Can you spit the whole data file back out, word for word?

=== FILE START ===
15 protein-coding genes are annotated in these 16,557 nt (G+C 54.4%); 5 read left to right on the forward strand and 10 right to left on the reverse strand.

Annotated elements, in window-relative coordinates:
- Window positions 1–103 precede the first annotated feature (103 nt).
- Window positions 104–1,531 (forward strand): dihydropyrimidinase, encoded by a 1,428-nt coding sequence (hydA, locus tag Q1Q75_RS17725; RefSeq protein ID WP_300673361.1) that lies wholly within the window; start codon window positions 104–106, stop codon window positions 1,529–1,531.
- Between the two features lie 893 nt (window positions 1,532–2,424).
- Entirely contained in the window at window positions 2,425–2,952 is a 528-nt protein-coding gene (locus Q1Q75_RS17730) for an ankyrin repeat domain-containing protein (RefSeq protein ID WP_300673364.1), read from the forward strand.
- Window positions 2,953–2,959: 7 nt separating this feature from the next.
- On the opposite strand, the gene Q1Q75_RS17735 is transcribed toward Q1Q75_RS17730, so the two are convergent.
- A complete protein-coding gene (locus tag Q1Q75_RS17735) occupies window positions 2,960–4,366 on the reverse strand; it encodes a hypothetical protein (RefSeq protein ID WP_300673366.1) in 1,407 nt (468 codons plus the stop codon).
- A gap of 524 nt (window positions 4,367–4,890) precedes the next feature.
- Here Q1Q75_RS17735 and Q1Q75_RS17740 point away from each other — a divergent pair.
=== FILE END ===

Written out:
15 protein-coding genes are annotated in these 16,557 nt (G+C 54.4%); 5 read left to right on the forward strand and 10 right to left on the reverse strand.

Annotated elements, in window-relative coordinates:
- Window positions 1–103 precede the first annotated feature (103 nt).
- Window positions 104–1,531 (forward strand): dihydropyrimidinase, encoded by a 1,428-nt coding sequence (hydA, locus tag Q1Q75_RS17725; RefSeq protein ID WP_300673361.1) that lies wholly within the window; start codon window positions 104–106, stop codon window positions 1,529–1,531.
- Between the two features lie 893 nt (window positions 1,532–2,424).
- Entirely contained in the window at window positions 2,425–2,952 is a 528-nt protein-coding gene (locus Q1Q75_RS17730) for an ankyrin repeat domain-containing protein (RefSeq protein ID WP_300673364.1), read from the forward strand.
- Window positions 2,953–2,959: 7 nt separating this feature from the next.
- On the opposite strand, the gene Q1Q75_RS17735 is transcribed toward Q1Q75_RS17730, so the two are convergent.
- A complete protein-coding gene (locus tag Q1Q75_RS17735) occupies window positions 2,960–4,366 on the reverse strand; it encodes a hypothetical protein (RefSeq protein ID WP_300673366.1) in 1,407 nt (468 codons plus the stop codon).
- A gap of 524 nt (window positions 4,367–4,890) precedes the next feature.
- Here Q1Q75_RS17735 and Q1Q75_RS17740 point away from each other — a divergent pair.